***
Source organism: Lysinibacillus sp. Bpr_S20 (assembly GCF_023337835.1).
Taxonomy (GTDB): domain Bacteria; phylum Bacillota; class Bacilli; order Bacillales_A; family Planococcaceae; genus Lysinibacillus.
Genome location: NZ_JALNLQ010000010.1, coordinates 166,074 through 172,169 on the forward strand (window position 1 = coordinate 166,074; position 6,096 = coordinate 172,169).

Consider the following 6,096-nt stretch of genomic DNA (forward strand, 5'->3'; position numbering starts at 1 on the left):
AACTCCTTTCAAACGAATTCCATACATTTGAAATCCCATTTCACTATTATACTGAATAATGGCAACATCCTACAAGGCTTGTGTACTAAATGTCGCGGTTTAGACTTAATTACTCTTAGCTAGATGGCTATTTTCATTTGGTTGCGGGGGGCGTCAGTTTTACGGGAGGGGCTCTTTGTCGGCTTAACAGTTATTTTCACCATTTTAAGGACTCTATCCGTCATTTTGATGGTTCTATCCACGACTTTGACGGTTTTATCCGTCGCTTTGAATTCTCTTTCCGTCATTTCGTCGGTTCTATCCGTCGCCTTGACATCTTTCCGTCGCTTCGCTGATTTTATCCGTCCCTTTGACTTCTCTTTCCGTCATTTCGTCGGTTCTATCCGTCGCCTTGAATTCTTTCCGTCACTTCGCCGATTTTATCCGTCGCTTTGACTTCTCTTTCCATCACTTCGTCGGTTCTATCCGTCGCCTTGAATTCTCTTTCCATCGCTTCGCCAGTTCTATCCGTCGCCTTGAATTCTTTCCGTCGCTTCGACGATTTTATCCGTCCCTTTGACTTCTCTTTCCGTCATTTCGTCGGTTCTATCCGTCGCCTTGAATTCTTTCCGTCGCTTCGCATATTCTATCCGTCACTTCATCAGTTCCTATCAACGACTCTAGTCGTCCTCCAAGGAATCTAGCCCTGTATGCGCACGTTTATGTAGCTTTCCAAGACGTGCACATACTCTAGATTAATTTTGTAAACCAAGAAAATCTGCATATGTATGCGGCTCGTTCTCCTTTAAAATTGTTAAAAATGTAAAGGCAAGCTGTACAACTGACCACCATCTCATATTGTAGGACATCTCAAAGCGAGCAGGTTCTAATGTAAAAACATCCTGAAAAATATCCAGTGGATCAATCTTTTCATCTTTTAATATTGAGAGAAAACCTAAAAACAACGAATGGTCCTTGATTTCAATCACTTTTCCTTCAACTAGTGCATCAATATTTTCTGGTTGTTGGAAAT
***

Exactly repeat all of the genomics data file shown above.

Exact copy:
Source organism: Lysinibacillus sp. Bpr_S20 (assembly GCF_023337835.1).
Taxonomy (GTDB): domain Bacteria; phylum Bacillota; class Bacilli; order Bacillales_A; family Planococcaceae; genus Lysinibacillus.
Genome location: NZ_JALNLQ010000010.1, coordinates 166,074 through 172,169 on the forward strand (window position 1 = coordinate 166,074; position 6,096 = coordinate 172,169).

Consider the following 6,096-nt stretch of genomic DNA (forward strand, 5'->3'; position numbering starts at 1 on the left):
AACTCCTTTCAAACGAATTCCATACATTTGAAATCCCATTTCACTATTATACTGAATAATGGCAACATCCTACAAGGCTTGTGTACTAAATGTCGCGGTTTAGACTTAATTACTCTTAGCTAGATGGCTATTTTCATTTGGTTGCGGGGGGCGTCAGTTTTACGGGAGGGGCTCTTTGTCGGCTTAACAGTTATTTTCACCATTTTAAGGACTCTATCCGTCATTTTGATGGTTCTATCCACGACTTTGACGGTTTTATCCGTCGCTTTGAATTCTCTTTCCGTCATTTCGTCGGTTCTATCCGTCGCCTTGACATCTTTCCGTCGCTTCGCTGATTTTATCCGTCCCTTTGACTTCTCTTTCCGTCATTTCGTCGGTTCTATCCGTCGCCTTGAATTCTTTCCGTCACTTCGCCGATTTTATCCGTCGCTTTGACTTCTCTTTCCATCACTTCGTCGGTTCTATCCGTCGCCTTGAATTCTCTTTCCATCGCTTCGCCAGTTCTATCCGTCGCCTTGAATTCTTTCCGTCGCTTCGACGATTTTATCCGTCCCTTTGACTTCTCTTTCCGTCATTTCGTCGGTTCTATCCGTCGCCTTGAATTCTTTCCGTCGCTTCGCATATTCTATCCGTCACTTCATCAGTTCCTATCAACGACTCTAGTCGTCCTCCAAGGAATCTAGCCCTGTATGCGCACGTTTATGTAGCTTTCCAAGACGTGCACATACTCTAGATTAATTTTGTAAACCAAGAAAATCTGCATATGTATGCGGCTCGTTCTCCTTTAAAATTGTTAAAAATGTAAAGGCAAGCTGTACAACTGACCACCATCTCATATTGTAGGACATCTCAAAGCGAGCAGGTTCTAATGTAAAAACATCCTGAAAAATATCCAGTGGATCAATCTTTTCATCTTTTAATATTGAGAGAAAACCTAAAAACAACGAATGGTCCTTGATTTCAATCACTTTTCCTTCAACTAGTGCATCAATATTTTCTGGTTGTTGGAAAT